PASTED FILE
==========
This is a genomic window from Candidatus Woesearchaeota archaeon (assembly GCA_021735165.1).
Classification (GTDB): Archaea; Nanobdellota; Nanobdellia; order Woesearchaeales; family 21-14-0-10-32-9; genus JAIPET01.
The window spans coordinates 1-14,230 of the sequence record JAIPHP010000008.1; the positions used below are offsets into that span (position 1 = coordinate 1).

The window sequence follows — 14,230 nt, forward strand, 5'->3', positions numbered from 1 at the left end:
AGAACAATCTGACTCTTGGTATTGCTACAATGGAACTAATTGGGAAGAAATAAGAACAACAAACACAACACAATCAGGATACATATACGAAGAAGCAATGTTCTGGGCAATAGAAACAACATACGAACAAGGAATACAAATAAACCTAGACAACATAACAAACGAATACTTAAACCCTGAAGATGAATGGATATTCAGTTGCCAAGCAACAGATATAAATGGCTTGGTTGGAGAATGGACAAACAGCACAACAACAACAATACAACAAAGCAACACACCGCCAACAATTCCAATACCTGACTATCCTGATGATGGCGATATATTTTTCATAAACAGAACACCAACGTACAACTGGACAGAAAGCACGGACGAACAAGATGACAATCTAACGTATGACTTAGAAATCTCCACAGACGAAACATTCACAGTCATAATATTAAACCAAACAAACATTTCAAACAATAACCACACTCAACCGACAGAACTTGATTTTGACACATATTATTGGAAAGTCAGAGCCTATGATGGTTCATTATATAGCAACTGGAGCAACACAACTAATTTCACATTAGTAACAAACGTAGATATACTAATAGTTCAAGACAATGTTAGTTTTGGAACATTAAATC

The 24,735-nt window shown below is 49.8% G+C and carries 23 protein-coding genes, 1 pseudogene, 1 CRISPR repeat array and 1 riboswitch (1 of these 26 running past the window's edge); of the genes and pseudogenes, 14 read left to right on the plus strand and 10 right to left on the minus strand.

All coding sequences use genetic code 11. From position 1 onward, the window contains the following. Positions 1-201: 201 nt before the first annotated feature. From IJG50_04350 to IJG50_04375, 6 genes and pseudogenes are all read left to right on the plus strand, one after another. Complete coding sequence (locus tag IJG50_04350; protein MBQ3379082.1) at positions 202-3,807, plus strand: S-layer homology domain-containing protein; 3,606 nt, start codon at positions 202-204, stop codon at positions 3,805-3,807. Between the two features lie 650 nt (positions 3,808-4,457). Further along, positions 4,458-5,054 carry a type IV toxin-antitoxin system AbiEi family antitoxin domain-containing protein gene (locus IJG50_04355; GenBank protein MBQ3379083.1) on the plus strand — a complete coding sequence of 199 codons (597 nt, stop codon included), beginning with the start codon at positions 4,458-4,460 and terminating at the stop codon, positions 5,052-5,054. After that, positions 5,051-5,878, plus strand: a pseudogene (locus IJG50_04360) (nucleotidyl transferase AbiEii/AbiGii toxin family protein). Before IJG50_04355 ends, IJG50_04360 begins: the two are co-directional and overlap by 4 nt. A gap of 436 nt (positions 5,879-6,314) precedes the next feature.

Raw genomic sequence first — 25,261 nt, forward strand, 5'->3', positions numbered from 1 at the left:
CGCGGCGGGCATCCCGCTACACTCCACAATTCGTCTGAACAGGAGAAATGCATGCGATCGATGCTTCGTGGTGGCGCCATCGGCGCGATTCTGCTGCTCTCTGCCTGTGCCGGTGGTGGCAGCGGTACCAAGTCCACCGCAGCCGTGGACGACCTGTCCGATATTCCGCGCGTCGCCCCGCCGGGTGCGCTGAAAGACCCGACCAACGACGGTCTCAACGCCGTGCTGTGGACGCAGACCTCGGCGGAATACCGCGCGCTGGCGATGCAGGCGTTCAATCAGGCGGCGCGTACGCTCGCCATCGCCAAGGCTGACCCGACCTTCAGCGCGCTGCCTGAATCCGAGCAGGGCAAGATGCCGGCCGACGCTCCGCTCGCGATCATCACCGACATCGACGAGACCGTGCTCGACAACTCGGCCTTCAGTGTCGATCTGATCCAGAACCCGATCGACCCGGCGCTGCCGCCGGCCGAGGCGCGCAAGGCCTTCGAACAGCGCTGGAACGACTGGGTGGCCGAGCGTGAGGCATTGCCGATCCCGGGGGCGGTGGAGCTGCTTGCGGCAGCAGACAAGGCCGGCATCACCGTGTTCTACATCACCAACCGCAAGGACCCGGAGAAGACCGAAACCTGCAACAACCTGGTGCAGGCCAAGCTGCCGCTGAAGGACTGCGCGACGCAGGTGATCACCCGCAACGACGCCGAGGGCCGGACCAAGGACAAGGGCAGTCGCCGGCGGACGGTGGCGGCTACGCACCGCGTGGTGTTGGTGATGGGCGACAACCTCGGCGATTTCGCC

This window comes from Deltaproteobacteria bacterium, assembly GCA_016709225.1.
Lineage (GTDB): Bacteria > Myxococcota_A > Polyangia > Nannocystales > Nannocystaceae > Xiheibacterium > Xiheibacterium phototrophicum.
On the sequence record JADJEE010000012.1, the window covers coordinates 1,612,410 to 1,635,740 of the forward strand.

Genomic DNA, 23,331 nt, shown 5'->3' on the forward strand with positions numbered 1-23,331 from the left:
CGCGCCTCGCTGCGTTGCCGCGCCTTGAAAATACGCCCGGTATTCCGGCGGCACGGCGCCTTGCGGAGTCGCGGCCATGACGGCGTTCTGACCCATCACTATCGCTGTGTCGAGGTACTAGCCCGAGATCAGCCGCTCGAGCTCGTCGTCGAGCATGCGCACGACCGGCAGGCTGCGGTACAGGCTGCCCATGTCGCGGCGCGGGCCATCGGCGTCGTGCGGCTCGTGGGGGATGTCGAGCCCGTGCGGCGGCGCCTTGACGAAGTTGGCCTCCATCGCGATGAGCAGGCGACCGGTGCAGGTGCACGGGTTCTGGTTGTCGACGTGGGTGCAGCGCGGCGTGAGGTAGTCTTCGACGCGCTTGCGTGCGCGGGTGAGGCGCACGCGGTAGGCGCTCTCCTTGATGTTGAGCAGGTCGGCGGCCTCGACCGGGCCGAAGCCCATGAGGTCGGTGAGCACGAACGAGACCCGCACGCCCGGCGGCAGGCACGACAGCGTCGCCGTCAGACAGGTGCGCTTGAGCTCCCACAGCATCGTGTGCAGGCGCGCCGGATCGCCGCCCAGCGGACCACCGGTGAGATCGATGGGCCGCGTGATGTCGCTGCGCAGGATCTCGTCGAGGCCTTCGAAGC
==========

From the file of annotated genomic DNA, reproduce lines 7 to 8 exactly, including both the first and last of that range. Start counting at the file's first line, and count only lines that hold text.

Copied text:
All coding sequences use genetic code 11. From position 1 onward, the window contains the following. Positions 1-201: 201 nt before the first annotated feature. From IJG50_04350 to IJG50_04375, 6 genes and pseudogenes are all read left to right on the plus strand, one after another. Complete coding sequence (locus tag IJG50_04350; protein MBQ3379082.1) at positions 202-3,807, plus strand: S-layer homology domain-containing protein; 3,606 nt, start codon at positions 202-204, stop codon at positions 3,805-3,807. Between the two features lie 650 nt (positions 3,808-4,457). Further along, positions 4,458-5,054 carry a type IV toxin-antitoxin system AbiEi family antitoxin domain-containing protein gene (locus IJG50_04355; GenBank protein MBQ3379083.1) on the plus strand — a complete coding sequence of 199 codons (597 nt, stop codon included), beginning with the start codon at positions 4,458-4,460 and terminating at the stop codon, positions 5,052-5,054. After that, positions 5,051-5,878, plus strand: a pseudogene (locus IJG50_04360) (nucleotidyl transferase AbiEii/AbiGii toxin family protein). Before IJG50_04355 ends, IJG50_04360 begins: the two are co-directional and overlap by 4 nt. A gap of 436 nt (positions 5,879-6,314) precedes the next feature.

Raw genomic sequence first — 25,261 nt, forward strand, 5'->3', positions numbered from 1 at the left: